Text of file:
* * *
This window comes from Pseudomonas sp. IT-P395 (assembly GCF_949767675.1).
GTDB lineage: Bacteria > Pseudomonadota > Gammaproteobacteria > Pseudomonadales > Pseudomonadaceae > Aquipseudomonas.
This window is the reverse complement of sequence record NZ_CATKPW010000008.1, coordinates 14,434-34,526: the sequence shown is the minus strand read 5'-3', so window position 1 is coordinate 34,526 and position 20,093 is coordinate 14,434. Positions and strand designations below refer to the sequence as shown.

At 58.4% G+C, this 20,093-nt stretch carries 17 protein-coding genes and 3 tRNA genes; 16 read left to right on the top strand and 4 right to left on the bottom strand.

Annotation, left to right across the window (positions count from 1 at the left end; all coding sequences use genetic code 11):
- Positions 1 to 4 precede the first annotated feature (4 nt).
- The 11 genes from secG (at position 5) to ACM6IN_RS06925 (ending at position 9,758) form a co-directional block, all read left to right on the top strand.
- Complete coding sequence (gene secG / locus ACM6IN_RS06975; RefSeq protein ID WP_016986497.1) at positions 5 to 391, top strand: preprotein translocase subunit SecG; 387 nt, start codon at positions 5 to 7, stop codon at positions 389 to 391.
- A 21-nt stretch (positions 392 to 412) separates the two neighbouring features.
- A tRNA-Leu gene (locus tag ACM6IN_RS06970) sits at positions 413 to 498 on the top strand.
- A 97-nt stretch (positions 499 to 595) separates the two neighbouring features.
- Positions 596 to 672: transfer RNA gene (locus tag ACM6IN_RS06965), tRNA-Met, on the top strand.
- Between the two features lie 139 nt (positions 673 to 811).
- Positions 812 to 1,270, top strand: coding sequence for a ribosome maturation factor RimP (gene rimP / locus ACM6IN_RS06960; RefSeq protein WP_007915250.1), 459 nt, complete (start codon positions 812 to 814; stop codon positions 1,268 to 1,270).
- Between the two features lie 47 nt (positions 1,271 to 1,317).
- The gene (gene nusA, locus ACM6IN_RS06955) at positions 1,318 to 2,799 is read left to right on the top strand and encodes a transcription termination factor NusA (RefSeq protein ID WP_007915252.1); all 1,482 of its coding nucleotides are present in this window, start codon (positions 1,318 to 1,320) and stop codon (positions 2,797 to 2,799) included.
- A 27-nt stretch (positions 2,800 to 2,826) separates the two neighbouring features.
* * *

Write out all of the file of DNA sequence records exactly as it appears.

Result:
This window comes from Pseudomonas sp. IT-P395 (assembly GCF_949767675.1).
GTDB lineage: Bacteria > Pseudomonadota > Gammaproteobacteria > Pseudomonadales > Pseudomonadaceae > Aquipseudomonas.
This window is the reverse complement of sequence record NZ_CATKPW010000008.1, coordinates 14,434-34,526: the sequence shown is the minus strand read 5'-3', so window position 1 is coordinate 34,526 and position 20,093 is coordinate 14,434. Positions and strand designations below refer to the sequence as shown.

At 58.4% G+C, this 20,093-nt stretch carries 17 protein-coding genes and 3 tRNA genes; 16 read left to right on the top strand and 4 right to left on the bottom strand.

Annotation, left to right across the window (positions count from 1 at the left end; all coding sequences use genetic code 11):
- Positions 1 to 4 precede the first annotated feature (4 nt).
- The 11 genes from secG (at position 5) to ACM6IN_RS06925 (ending at position 9,758) form a co-directional block, all read left to right on the top strand.
- Complete coding sequence (gene secG / locus ACM6IN_RS06975; RefSeq protein ID WP_016986497.1) at positions 5 to 391, top strand: preprotein translocase subunit SecG; 387 nt, start codon at positions 5 to 7, stop codon at positions 389 to 391.
- A 21-nt stretch (positions 392 to 412) separates the two neighbouring features.
- A tRNA-Leu gene (locus tag ACM6IN_RS06970) sits at positions 413 to 498 on the top strand.
- A 97-nt stretch (positions 499 to 595) separates the two neighbouring features.
- Positions 596 to 672: transfer RNA gene (locus tag ACM6IN_RS06965), tRNA-Met, on the top strand.
- Between the two features lie 139 nt (positions 673 to 811).
- Positions 812 to 1,270, top strand: coding sequence for a ribosome maturation factor RimP (gene rimP / locus ACM6IN_RS06960; RefSeq protein WP_007915250.1), 459 nt, complete (start codon positions 812 to 814; stop codon positions 1,268 to 1,270).
- Between the two features lie 47 nt (positions 1,271 to 1,317).
- The gene (gene nusA, locus ACM6IN_RS06955) at positions 1,318 to 2,799 is read left to right on the top strand and encodes a transcription termination factor NusA (RefSeq protein ID WP_007915252.1); all 1,482 of its coding nucleotides are present in this window, start codon (positions 1,318 to 1,320) and stop codon (positions 2,797 to 2,799) included.
- A 27-nt stretch (positions 2,800 to 2,826) separates the two neighbouring features.